Exploring a delicate food web
Heidi Swanson embraced extreme isolation and braved hungry bears in her quest for a greater understanding of Canada's northern ecosystem.
Since 2006, the University of New Brunswick Saint John Biology PhD student has spent several summers living and working 800 kilometres northeast of Yellowknife along the coast of the Arctic Ocean.
From hauling a small boat on a wagon through the northern wilderness to reach remote lakes to depending on helicopters and seaplanes for vital supplies and links to the world, Swanson has experienced much through her field research.
She even had to set up an electric fence and use an air horn to keep over-curious bears away from her camp. Despite the hardships, it's clear the North has left an impression on her.
“The landscape is beautiful,” she says. “Whatever I do after I'm done my PhD, I'd like to continue working and studying in the North.”
A chance encounter
Swanson's research focuses on the impact sea-run Arctic char have on the food web and pollution in coastal Arctic lakes. It will help the world understand the impact of pollution and climate change on Canada's North.
She became interested in studying the impact of Arctic char on the food web while conducting environmental studies for a potential mine in northern Canada. While waiting for a helicopter, she saw a migration of Arctic char swimming up a small stream.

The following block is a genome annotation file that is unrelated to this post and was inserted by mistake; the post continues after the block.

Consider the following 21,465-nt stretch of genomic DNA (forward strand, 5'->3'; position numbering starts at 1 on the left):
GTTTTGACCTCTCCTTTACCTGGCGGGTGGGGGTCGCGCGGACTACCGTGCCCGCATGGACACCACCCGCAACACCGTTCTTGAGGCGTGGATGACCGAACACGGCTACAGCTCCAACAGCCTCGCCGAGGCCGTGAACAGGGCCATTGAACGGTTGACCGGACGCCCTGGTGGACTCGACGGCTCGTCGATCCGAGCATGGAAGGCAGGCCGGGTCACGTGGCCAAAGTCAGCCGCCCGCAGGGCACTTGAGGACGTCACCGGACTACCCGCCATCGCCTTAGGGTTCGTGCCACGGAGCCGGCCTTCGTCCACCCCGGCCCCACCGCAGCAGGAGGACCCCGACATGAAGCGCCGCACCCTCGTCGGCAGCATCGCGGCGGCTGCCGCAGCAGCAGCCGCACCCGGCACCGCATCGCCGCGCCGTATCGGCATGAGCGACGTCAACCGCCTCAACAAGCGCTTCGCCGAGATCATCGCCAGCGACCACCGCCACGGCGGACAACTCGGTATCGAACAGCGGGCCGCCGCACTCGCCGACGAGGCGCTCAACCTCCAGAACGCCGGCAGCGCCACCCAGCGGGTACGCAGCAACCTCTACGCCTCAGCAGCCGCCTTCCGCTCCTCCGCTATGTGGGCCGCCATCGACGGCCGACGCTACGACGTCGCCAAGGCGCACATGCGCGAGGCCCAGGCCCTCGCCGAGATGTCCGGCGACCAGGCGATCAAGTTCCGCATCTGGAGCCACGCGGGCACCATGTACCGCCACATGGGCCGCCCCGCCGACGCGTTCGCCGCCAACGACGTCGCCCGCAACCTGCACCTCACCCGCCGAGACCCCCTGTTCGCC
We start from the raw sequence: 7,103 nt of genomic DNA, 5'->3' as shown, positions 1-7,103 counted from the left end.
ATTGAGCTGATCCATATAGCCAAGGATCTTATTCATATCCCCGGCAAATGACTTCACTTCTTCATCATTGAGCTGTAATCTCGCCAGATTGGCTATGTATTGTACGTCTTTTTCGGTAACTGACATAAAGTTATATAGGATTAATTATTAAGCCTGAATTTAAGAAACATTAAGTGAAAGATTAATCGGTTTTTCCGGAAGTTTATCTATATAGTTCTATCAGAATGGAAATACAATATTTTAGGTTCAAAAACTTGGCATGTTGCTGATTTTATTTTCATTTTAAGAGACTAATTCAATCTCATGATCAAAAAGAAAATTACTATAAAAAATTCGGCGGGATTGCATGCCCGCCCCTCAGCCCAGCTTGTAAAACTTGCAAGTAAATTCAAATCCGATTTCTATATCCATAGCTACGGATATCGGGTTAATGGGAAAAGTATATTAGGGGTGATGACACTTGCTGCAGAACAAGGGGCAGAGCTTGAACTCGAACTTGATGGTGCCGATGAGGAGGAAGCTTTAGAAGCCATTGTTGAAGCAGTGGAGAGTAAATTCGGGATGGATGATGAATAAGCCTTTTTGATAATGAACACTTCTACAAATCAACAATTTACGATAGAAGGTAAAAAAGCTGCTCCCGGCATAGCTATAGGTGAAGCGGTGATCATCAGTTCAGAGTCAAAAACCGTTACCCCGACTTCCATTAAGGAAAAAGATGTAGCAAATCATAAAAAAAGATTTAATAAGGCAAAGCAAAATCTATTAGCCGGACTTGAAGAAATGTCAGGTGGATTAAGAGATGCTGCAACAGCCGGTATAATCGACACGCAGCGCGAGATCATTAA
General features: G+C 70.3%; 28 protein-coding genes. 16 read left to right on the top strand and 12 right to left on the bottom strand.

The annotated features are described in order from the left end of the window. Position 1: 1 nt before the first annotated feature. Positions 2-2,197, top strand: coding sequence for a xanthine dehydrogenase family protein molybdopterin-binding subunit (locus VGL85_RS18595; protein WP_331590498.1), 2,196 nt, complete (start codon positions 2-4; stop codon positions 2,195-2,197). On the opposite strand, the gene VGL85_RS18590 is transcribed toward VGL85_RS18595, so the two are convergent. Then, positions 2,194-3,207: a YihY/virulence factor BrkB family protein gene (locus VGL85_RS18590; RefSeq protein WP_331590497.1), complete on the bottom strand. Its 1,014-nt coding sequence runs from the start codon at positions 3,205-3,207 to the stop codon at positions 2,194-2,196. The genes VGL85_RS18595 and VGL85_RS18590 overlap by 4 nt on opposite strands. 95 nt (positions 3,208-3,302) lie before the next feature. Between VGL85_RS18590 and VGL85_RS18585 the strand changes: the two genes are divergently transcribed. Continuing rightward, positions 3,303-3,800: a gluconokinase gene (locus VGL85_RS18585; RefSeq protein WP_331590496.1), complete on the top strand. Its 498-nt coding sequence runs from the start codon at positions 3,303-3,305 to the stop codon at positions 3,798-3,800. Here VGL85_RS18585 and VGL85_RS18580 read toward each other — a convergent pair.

She watched as several dozen of the bright orange fish, sometimes with half their backs out of the water, powered upstream against rapids, rocks and bears fishing for them.
“It was an amazing thing to witness first-hand."
Thinking about research that had just been released about the effects of ocean pollution on pacific salmon and how those salmon were bringing the pollution into fresh water ecosystems when they migrated, Swanson realized that no one had done a similar study on Arctic char.
Swanson, a native of Saskatoon, chose to pursue her PhD at UNB. She was drawn to the university because of the work of Dr. Karen Kidd, the Canada Research Chair in chemical contamination of foods webs, which was precisely what she wanted to study and research with Arctic char.
“She was very open to having me come in with my own project and my own idea and just letting me try to fund it myself,” Swanson says.
Swanson's research in Canada's North garnered her a Garfield Weston Award by the Association of Canadian Universities for Northern Studies in the summer. She was one of seven researchers chosen across the country for the award, which is sponsored by the W. Garfield Weston Foundation.
The Weston award is given to students who demonstrate academic excellence and strong leadership. It comes with $40,000 over two years, which Swanson is using to fund her research.
“It's been a really amazing, inspirational and unique experience for me. I'm really grateful I made the choice to come to UNB and pursue this research the way I did.”